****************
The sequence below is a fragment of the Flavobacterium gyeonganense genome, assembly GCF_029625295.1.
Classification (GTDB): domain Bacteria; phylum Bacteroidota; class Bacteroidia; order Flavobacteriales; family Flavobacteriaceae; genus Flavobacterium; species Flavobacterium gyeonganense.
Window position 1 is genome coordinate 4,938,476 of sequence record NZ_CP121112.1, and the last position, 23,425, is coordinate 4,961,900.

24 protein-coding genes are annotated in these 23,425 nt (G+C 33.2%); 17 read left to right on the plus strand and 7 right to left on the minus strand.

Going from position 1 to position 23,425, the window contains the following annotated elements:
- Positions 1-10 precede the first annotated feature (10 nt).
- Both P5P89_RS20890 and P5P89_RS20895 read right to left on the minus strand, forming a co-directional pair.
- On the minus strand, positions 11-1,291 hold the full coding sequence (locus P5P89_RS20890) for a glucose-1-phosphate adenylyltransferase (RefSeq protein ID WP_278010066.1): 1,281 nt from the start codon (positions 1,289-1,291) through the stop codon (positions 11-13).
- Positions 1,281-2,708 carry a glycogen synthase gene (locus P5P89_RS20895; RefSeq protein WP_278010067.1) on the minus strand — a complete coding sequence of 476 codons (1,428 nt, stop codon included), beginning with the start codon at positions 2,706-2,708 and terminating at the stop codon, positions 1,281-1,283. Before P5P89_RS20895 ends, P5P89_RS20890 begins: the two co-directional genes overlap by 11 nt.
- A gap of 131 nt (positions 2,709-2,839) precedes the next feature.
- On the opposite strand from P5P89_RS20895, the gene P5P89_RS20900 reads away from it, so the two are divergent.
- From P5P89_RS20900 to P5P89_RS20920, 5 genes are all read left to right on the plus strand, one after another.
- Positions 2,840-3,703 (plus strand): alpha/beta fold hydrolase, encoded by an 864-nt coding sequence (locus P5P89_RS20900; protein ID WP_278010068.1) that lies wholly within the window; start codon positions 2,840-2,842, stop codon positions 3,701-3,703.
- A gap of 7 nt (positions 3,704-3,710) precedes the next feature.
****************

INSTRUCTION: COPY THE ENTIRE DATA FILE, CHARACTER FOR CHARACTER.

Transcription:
The sequence below is a fragment of the Flavobacterium gyeonganense genome, assembly GCF_029625295.1.
Classification (GTDB): domain Bacteria; phylum Bacteroidota; class Bacteroidia; order Flavobacteriales; family Flavobacteriaceae; genus Flavobacterium; species Flavobacterium gyeonganense.
Window position 1 is genome coordinate 4,938,476 of sequence record NZ_CP121112.1, and the last position, 23,425, is coordinate 4,961,900.

24 protein-coding genes are annotated in these 23,425 nt (G+C 33.2%); 17 read left to right on the plus strand and 7 right to left on the minus strand.

Going from position 1 to position 23,425, the window contains the following annotated elements:
- Positions 1-10 precede the first annotated feature (10 nt).
- Both P5P89_RS20890 and P5P89_RS20895 read right to left on the minus strand, forming a co-directional pair.
- On the minus strand, positions 11-1,291 hold the full coding sequence (locus P5P89_RS20890) for a glucose-1-phosphate adenylyltransferase (RefSeq protein ID WP_278010066.1): 1,281 nt from the start codon (positions 1,289-1,291) through the stop codon (positions 11-13).
- Positions 1,281-2,708 carry a glycogen synthase gene (locus P5P89_RS20895; RefSeq protein WP_278010067.1) on the minus strand — a complete coding sequence of 476 codons (1,428 nt, stop codon included), beginning with the start codon at positions 2,706-2,708 and terminating at the stop codon, positions 1,281-1,283. Before P5P89_RS20895 ends, P5P89_RS20890 begins: the two co-directional genes overlap by 11 nt.
- A gap of 131 nt (positions 2,709-2,839) precedes the next feature.
- On the opposite strand from P5P89_RS20895, the gene P5P89_RS20900 reads away from it, so the two are divergent.
- From P5P89_RS20900 to P5P89_RS20920, 5 genes are all read left to right on the plus strand, one after another.
- Positions 2,840-3,703 (plus strand): alpha/beta fold hydrolase, encoded by an 864-nt coding sequence (locus P5P89_RS20900; protein ID WP_278010068.1) that lies wholly within the window; start codon positions 2,840-2,842, stop codon positions 3,701-3,703.
- A gap of 7 nt (positions 3,704-3,710) precedes the next feature.